Museums, intangible cultural heritage and innovation through participatory methodologies

Based on the study Participatory methodologies in the safeguarding of the intangible cultural heritage (2018), where I identified approaches from different actors and institutions, in this paper I present the conclusions about experiences carried out by museums.

Assuming that no project is entirely made of successes or failures, I will not highlight specific cases, instead, considering an articles’ review on the implementation of museums projects, I intend to identify advantages, problems and possible solutions that enables a higher engagement of communities, groups and individuals (CGIs). Because each project has its own characteristics we cannot talk about “recipes” or perfect acting models, however, by bearing in mind the participatory methodologies, the 2003 UNESCO Convention and an ethical conduct, it is possible to think in museums actions to increase that involvement.

In our study we concluded that museums are privileged institutions for safeguarding heritage and their projects are presented in an assertive way that evidence the assimilation of the New Museology assumptions and the 2003 UNESCO Convention - in particular, the enhancement of the holistic perspective of heritage, of local action, of ICH and community participation in their activities – an innovation in the practice of museums. However, we can enunciate a number of suggestions on what can be improved. Especially in relation to the following issues:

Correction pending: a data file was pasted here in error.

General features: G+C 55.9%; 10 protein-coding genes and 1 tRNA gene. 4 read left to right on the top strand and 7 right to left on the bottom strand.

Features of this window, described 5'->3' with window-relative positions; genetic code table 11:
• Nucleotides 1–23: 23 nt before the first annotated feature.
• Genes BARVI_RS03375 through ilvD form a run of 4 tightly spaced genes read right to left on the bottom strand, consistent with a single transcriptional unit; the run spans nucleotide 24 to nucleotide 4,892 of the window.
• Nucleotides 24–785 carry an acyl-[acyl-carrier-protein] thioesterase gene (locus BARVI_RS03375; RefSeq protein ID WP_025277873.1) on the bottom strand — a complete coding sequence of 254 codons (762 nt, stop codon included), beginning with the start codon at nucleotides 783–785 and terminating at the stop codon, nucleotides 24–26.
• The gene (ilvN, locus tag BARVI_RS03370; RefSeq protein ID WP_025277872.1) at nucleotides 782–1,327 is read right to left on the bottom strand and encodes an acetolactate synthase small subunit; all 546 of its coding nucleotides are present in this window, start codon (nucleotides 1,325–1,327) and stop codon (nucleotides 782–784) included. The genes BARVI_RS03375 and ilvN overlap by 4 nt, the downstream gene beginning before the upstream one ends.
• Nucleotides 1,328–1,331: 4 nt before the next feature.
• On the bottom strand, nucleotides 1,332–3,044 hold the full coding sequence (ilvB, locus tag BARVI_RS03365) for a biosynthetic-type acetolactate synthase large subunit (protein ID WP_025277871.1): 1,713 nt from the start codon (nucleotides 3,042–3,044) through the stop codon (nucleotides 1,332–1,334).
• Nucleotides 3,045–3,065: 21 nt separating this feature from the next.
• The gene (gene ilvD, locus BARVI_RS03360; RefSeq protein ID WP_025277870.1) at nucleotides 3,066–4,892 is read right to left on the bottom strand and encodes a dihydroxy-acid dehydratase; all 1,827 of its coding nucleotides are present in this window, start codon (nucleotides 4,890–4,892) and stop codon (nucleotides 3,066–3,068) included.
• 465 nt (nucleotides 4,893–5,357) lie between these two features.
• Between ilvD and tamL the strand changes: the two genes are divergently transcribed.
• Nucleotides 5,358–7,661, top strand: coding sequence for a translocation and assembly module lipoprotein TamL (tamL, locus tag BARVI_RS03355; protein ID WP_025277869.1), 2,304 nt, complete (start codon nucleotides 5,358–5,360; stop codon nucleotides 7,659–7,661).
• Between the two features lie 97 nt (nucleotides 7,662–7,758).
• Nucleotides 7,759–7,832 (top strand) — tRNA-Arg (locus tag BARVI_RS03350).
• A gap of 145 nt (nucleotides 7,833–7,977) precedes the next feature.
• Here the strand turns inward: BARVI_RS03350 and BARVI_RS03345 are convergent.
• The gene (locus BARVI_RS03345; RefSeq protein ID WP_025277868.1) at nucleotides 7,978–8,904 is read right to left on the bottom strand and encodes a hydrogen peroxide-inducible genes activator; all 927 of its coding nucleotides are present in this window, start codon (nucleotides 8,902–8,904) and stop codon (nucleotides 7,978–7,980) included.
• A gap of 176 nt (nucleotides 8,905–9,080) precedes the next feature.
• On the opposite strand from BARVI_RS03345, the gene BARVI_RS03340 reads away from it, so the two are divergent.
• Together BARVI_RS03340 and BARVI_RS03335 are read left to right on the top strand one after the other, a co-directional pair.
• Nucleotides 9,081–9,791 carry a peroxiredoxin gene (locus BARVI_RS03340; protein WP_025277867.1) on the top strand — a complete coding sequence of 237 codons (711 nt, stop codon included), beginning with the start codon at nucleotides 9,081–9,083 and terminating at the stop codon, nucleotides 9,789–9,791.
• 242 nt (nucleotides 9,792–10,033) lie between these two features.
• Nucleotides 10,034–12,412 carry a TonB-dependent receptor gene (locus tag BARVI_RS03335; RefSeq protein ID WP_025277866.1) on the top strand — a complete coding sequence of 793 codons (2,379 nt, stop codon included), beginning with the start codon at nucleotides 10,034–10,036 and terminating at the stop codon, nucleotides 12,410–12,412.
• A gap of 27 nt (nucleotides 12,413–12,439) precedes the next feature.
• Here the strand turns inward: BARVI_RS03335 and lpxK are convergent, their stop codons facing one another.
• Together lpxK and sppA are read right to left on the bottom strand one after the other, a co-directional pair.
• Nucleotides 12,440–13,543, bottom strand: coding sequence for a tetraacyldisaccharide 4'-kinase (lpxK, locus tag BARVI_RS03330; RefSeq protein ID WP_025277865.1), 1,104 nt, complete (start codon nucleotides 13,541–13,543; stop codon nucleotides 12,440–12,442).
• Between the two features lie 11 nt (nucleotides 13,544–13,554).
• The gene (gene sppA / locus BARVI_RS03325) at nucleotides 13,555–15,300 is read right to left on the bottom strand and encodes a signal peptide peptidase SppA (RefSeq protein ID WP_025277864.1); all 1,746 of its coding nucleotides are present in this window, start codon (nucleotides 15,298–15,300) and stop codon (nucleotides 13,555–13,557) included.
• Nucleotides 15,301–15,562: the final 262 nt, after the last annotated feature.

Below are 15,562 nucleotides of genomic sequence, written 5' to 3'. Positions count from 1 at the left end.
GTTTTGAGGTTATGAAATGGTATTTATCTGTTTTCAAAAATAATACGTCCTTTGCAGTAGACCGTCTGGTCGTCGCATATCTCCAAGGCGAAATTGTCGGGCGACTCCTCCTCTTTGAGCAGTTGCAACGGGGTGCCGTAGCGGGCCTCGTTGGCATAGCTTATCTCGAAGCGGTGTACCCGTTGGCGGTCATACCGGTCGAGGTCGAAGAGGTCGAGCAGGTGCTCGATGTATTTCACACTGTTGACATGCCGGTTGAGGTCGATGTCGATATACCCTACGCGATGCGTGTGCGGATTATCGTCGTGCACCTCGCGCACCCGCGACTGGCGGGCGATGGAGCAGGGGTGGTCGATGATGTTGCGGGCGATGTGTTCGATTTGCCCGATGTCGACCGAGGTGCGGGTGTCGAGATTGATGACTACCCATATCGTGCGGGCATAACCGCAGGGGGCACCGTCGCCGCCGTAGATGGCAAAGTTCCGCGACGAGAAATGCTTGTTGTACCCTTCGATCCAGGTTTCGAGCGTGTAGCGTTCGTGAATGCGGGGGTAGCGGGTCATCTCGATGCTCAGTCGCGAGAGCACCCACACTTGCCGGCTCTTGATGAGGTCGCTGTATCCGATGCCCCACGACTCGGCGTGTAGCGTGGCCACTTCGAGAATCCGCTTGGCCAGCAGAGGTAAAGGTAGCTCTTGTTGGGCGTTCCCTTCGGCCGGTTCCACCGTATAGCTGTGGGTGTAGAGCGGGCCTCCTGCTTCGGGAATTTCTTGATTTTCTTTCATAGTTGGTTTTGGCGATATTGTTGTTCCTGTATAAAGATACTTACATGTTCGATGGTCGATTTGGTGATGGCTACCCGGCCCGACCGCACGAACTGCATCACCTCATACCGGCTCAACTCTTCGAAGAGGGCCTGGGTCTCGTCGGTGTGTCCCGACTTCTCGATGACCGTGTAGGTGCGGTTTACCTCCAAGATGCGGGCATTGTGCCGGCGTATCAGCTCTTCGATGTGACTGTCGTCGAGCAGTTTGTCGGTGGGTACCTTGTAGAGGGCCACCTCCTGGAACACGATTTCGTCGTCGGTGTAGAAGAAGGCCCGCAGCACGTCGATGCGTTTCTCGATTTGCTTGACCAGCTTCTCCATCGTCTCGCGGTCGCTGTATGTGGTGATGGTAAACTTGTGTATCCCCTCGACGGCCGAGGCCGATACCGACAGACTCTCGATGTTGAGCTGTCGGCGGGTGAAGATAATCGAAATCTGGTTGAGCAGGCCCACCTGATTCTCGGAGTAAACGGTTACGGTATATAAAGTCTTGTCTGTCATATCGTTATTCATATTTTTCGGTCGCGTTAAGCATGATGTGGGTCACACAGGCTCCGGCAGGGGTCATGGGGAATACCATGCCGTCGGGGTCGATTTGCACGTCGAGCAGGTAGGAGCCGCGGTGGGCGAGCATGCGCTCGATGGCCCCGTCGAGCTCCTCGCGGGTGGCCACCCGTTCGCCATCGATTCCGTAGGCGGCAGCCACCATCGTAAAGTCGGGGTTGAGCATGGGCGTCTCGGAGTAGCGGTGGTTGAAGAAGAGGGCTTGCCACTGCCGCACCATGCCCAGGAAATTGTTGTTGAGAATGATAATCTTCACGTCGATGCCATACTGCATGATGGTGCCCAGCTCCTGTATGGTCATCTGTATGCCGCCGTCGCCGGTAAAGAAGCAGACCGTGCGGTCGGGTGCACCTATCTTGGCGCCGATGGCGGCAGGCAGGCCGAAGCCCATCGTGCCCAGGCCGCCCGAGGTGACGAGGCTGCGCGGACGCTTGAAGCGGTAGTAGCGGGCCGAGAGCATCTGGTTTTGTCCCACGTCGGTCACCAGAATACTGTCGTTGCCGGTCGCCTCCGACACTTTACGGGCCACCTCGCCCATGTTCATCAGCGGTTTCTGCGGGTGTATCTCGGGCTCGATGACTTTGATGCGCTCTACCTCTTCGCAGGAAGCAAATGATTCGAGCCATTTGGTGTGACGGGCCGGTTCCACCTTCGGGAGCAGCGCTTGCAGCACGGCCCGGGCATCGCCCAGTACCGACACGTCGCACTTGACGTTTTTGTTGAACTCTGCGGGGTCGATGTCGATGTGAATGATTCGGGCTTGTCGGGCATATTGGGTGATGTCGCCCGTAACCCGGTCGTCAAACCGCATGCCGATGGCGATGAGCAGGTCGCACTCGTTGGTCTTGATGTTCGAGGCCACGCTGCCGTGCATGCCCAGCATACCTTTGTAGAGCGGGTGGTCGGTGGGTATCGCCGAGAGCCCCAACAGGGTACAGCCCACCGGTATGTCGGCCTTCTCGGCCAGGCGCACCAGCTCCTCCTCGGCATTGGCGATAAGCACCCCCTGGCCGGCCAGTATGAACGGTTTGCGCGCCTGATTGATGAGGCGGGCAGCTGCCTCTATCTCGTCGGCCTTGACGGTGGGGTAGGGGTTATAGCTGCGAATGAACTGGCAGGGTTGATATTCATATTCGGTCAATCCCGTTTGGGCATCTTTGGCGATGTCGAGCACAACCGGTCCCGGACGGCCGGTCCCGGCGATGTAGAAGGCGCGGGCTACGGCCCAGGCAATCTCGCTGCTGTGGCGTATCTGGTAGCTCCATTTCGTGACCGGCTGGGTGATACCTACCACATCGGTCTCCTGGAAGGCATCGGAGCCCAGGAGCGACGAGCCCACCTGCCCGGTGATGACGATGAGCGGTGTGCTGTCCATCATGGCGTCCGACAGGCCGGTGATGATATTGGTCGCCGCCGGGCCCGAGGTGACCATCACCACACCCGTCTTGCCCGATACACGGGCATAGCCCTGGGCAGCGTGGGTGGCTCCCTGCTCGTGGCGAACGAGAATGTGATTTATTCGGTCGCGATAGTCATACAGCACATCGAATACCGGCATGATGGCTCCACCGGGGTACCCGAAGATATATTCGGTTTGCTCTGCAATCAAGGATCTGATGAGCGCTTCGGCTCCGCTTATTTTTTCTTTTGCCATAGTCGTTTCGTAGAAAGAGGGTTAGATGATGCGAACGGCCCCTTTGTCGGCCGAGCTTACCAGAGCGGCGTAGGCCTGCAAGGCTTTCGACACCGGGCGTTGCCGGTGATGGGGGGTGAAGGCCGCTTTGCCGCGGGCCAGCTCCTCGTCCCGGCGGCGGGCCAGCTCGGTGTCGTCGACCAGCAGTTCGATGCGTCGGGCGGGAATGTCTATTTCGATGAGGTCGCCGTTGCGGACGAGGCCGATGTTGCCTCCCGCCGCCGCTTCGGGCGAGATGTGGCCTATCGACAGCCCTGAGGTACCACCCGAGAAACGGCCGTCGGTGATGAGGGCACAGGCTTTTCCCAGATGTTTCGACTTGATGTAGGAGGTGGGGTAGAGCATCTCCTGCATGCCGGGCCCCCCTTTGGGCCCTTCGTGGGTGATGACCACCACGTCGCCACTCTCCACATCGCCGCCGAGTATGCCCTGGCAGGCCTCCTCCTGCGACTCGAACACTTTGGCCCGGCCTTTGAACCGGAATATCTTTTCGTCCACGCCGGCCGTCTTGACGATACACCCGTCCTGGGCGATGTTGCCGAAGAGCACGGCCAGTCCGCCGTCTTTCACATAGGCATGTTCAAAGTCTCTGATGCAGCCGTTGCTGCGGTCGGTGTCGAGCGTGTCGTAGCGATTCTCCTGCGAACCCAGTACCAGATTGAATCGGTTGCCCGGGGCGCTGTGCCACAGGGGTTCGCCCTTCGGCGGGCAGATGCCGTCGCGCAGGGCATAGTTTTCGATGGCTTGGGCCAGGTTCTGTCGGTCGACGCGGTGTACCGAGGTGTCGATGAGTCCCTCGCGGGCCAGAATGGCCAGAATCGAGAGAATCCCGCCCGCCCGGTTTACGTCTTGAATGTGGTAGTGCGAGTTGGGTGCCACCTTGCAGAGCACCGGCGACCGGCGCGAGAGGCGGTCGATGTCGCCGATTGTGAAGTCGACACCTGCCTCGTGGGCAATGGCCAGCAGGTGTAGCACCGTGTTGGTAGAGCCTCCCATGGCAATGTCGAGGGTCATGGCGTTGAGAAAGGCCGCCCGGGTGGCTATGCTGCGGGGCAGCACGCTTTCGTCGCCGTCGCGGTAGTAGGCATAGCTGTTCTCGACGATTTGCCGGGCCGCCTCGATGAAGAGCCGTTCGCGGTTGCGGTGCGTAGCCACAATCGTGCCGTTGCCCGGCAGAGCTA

• promote contact with living heritage. Live it (in situ);
  • promote ICH safeguarding in its own context, with practitioners, in its place, time and rhythm (again, in situ);
  • reduce some dispersion, even divergence, of conceptual definitions; 
  • promote information among CGIs and be informed by them;
  • improve teams/networks composed of different actors; work with professionals of participatory methodologies (with specific skills, as mediators or facilitators).

Filomena Sousa is an IF researcher (of the FCT Investigator Programme - Portuguese Foundation for Science and Technology) at Memória Imaterial, a Portuguese Non-Governmental Organization accredited by the UNESCO to provide advisory services to the Intergovernmental Committee for the Safeguarding of Intangible Cultural Heritage (ICH). She has a Postdoc in Anthropology (FCSH/NOVA) and a PhD in Sociology (ISCTE-IUL). She is member of the Institute for the Study of Literature and Tradition - heritage, arts and cultures (IELT – School of Social Sciences and Humanities - NOVA University of Lisbon). She has skills and experience on participatory methodologies and, since 2006, develops research projects in the context of digital platforms, policies and instruments for identifying, documenting and safeguarding Intangible Cultural Heritage. She directed several documentaries about Portuguese cultural expressions.